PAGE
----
I-9s – The Mandatory Form Some Employers Overlook
In the maze of state, federal, and local regulations, some obligations may simply be overlooked. Although employers have been responsible for verifying all employees’ work eligibility since 1986, even some sophisticated employers have recently told us they are unfamiliar with their obligation to complete this process. As the federal government ramps up enforcement efforts, if you have not filled out the Form I-9 in the past, now is the time to start.
Any time an employee is hired to work, as long as the work will take place in the United States, the employer must verify the employee’s eligibility to work in the United States. In most circumstances, this simply entails reviewing documents establishing the employee’s identity and eligibility to work in the United States and completing the Form I-9. On or before the employee’s first day of work (but not before the employee has accepted an offer of employment), the employer should give him or her the Form I-9. The employee must complete Section 1 no later than the first day of work. Within three business days of the first day of work, the employee must show the employer original documents (such as, but not limited to, passports, drivers’ licenses, and Social Security cards) that prove such eligibility. The employer reviews the documents only to ensure that they look valid (the employer is not obligated to ensure the papers are in fact legitimate) and they pertain to the employee. The employer fills out Section 2 of the Form I-9, copies the paperwork (normally not required, but recommended for all employees), and is done. If the documents appear to be invalid (such as a Social Security card bearing an obviously fake number or a drivers’ license for a different person), the employer tells the employee that the documents are unacceptable and requests appropriate documents. The employer cannot specify which documents it wants and it should treat all employees, whether a citizen or not, the same. An employee cannot be permitted to work if he or she does not provide acceptable documentation.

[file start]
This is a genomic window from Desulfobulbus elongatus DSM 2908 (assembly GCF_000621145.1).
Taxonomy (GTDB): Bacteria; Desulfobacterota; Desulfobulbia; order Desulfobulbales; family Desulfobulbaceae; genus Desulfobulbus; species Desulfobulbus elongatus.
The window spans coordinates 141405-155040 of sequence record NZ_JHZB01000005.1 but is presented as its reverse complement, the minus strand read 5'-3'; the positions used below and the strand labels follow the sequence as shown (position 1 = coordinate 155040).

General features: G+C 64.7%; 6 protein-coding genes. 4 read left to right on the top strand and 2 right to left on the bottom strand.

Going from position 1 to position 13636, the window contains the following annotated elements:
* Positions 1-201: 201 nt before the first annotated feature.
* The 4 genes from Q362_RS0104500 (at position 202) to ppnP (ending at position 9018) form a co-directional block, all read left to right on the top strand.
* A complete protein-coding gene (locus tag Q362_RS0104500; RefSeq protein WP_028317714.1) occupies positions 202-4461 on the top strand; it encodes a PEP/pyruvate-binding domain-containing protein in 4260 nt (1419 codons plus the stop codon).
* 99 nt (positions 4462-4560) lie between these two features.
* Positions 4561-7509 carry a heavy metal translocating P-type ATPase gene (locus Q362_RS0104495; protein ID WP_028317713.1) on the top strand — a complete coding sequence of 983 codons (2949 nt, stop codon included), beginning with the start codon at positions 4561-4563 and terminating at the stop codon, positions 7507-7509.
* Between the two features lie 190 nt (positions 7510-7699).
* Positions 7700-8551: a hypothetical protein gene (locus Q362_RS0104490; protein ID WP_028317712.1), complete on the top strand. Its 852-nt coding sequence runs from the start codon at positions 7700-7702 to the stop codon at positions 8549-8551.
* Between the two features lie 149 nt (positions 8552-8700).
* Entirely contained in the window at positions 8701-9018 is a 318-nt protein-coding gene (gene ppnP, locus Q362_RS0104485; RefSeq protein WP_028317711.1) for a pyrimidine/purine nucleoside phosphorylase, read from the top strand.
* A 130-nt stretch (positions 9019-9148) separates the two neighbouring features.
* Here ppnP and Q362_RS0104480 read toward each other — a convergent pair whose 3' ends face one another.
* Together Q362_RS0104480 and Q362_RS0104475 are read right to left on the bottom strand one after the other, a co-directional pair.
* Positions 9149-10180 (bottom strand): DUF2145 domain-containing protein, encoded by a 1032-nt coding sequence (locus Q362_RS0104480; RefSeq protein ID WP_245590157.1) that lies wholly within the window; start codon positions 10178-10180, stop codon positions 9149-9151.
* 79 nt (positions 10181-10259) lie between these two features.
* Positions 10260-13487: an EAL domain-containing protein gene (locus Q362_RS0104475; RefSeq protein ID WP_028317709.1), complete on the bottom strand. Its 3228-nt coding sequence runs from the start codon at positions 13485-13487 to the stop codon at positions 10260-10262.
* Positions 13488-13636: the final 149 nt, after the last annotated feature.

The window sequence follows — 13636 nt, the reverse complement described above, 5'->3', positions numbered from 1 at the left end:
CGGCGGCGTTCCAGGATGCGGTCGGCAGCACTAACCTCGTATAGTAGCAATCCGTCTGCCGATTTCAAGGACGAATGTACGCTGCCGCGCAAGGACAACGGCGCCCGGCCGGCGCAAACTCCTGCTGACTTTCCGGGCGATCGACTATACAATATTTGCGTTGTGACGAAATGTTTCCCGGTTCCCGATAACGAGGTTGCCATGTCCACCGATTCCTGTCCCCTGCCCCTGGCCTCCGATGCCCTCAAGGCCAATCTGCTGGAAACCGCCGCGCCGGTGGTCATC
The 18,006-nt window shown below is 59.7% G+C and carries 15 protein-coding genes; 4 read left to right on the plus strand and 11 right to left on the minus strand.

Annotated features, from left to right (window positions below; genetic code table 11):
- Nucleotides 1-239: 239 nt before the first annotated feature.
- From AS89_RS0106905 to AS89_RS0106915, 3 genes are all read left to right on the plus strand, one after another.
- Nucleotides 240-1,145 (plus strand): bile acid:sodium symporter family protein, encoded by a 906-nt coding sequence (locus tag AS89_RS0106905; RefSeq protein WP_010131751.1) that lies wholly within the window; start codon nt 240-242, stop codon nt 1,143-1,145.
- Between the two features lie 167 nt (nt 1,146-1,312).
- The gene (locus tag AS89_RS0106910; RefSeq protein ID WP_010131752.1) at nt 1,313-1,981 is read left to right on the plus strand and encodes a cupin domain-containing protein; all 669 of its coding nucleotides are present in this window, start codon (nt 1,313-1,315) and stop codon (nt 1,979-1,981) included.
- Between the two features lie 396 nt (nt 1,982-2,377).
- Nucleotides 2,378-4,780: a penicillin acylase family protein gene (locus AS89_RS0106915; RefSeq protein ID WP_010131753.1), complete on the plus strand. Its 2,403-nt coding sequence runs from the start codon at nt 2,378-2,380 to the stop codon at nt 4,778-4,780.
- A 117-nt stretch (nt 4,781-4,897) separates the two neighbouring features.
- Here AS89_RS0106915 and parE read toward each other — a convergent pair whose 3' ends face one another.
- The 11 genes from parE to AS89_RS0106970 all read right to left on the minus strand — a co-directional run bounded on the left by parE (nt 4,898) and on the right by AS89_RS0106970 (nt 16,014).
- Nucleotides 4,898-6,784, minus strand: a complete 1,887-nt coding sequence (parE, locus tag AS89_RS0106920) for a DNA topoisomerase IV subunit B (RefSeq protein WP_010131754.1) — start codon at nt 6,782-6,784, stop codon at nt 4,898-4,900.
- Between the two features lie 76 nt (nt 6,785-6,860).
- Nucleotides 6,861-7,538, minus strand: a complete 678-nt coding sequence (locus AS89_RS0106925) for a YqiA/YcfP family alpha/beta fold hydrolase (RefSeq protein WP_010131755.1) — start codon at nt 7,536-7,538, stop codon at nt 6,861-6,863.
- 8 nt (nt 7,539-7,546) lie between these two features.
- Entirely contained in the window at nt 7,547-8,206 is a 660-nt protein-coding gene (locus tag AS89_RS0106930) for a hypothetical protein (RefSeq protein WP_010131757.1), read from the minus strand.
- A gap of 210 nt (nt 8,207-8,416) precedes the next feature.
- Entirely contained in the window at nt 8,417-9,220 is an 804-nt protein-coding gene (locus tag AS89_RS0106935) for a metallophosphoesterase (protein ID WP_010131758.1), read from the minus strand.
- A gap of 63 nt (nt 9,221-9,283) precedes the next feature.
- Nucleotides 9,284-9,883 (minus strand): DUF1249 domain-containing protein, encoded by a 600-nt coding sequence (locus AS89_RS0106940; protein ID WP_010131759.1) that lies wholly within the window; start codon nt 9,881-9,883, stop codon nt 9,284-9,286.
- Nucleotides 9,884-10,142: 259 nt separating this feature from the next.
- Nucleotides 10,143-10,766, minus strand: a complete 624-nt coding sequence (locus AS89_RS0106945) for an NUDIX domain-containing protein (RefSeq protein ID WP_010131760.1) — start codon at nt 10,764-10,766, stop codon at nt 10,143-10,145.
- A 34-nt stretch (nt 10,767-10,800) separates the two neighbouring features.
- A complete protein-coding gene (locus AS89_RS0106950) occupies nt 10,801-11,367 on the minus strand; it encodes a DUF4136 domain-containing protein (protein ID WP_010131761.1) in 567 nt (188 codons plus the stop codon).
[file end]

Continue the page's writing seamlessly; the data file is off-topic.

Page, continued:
There are a few situations where more is required. Federal contractors and employers in some states are required to use e-Verify, which provides computer-based verification of the employee’s work status. Also, in some cases (rehires within 3 years, name changes, or when work authorization documents expire), re-verification may be necessary. There are many resources available to employers to learn more about the process and avoid pitfalls.
Brody and Associates regularly advises management on complying with state and federal employment laws. If we can be of assistance in this area, please contact us at email@example.com or 203.965.0560.